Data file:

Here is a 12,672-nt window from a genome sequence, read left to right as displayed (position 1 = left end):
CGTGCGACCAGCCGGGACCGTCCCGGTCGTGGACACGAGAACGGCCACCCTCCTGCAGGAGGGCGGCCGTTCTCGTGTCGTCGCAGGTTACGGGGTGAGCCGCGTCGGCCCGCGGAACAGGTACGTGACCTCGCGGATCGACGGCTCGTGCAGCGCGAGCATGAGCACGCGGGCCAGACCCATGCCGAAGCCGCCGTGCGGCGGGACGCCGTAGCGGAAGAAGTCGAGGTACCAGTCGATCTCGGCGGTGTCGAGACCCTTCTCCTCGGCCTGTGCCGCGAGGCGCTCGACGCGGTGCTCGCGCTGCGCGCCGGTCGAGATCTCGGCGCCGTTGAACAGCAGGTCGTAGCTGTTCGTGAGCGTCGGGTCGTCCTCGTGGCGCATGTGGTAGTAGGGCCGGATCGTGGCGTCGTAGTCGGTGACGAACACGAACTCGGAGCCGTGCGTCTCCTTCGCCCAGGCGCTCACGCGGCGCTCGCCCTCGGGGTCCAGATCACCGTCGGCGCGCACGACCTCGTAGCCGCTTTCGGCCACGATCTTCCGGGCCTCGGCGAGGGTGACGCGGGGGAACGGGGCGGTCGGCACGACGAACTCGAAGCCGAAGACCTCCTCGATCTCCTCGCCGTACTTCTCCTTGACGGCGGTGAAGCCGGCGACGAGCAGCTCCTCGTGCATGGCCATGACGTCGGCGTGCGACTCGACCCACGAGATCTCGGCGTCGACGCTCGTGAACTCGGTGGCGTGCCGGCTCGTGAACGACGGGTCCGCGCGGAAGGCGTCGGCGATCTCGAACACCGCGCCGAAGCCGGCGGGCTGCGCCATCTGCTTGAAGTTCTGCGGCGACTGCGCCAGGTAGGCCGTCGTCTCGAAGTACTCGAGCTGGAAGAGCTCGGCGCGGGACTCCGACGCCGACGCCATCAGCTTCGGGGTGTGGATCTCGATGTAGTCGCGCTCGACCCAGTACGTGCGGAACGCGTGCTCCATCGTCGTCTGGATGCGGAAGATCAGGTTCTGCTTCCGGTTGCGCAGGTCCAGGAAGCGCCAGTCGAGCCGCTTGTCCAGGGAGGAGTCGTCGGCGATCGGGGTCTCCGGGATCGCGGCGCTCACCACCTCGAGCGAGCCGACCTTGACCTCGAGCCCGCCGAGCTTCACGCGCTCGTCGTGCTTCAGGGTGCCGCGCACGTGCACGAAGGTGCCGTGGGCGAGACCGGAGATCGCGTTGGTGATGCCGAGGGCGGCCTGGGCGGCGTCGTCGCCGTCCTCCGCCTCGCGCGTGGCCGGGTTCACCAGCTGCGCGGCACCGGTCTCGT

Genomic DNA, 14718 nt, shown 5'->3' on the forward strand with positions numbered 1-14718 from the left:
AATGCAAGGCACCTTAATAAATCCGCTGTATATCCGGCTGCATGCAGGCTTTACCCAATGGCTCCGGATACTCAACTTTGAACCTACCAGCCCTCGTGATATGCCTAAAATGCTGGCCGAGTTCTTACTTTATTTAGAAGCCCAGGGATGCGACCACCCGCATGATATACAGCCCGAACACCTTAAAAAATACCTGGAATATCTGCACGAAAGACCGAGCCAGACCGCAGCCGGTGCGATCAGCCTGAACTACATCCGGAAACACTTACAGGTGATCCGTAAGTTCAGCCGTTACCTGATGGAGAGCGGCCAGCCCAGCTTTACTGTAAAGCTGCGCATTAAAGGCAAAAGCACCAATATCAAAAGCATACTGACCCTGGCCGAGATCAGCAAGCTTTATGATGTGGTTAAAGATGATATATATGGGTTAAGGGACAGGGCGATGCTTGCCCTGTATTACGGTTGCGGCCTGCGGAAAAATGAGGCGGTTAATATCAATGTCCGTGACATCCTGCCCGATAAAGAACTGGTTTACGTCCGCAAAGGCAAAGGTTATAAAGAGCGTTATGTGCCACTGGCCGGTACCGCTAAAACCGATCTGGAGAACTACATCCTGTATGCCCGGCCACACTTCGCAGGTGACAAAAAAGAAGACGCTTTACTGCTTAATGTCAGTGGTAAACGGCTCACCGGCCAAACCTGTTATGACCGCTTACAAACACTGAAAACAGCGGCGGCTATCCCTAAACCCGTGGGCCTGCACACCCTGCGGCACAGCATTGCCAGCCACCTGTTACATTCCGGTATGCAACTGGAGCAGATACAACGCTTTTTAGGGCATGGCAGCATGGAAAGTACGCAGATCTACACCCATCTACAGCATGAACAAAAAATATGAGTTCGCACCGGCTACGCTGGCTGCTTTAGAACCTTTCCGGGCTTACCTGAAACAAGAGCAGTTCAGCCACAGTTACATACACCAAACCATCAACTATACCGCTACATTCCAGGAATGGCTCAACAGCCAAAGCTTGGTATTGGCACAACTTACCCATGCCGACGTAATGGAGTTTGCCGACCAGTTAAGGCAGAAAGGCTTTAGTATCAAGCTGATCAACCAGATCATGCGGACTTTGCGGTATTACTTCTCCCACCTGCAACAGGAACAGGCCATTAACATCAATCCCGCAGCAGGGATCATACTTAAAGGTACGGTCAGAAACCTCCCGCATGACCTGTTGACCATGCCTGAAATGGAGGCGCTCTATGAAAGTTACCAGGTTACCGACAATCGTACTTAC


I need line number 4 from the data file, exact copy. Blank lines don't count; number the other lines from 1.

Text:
AATGCAAGGCACCTTAATAAATCCGCTGTATATCCGGCTGCATGCAGGCTTTACCCAATGGCTCCGGATACTCAACTTTGAACCTACCAGCCCTCGTGATATGCCTAAAATGCTGGCCGAGTTCTTACTTTATTTAGAAGCCCAGGGATGCGACCACCCGCATGATATACAGCCCGAACACCTTAAAAAATACCTGGAATATCTGCACGAAAGACCGAGCCAGACCGCAGCCGGTGCGATCAGCCTGAACTACATCCGGAAACACTTACAGGTGATCCGTAAGTTCAGCCGTTACCTGATGGAGAGCGGCCAGCCCAGCTTTACTGTAAAGCTGCGCATTAAAGGCAAAAGCACCAATATCAAAAGCATACTGACCCTGGCCGAGATCAGCAAGCTTTATGATGTGGTTAAAGATGATATATATGGGTTAAGGGACAGGGCGATGCTTGCCCTGTATTACGGTTGCGGCCTGCGGAAAAATGAGGCGGTTAATATCAATGTCCGTGACATCCTGCCCGATAAAGAACTGGTTTACGTCCGCAAAGGCAAAGGTTATAAAGAGCGTTATGTGCCACTGGCCGGTACCGCTAAAACCGATCTGGAGAACTACATCCTGTATGCCCGGCCACACTTCGCAGGTGACAAAAAAGAAGACGCTTTACTGCTTAATGTCAGTGGTAAACGGCTCACCGGCCAAACCTGTTATGACCGCTTACAAACACTGAAAACAGCGGCGGCTATCCCTAAACCCGTGGGCCTGCACACCCTGCGGCACAGCATTGCCAGCCACCTGTTACATTCCGGTATGCAACTGGAGCAGATACAACGCTTTTTAGGGCATGGCAGCATGGAAAGTACGCAGATCTACACCCATCTACAGCATGAACAAAAAATATGAGTTCGCACCGGCTACGCTGGCTGCTTTAGAACCTTTCCGGGCTTACCTGAAACAAGAGCAGTTCAGCCACAGTTACATACACCAAACCATCAACTATACCGCTACATTCCAGGAATGGCTCAACAGCCAAAGCTTGGTATTGGCACAACTTACCCATGCCGACGTAATGGAGTTTGCCGACCAGTTAAGGCAGAAAGGCTTTAGTATCAAGCTGATCAACCAGATCATGCGGACTTTGCGGTATTACTTCTCCCACCTGCAACAGGAACAGGCCATTAACATCAATCCCGCAGCAGGGATCATACTTAAAGGTACGGTCAGAAACCTCCCGCATGACCTGTTGACCATGCCTGAAATGGAGGCGCTCTATGAAAGTTACCAGGTTACCGACAATCGTACTTAC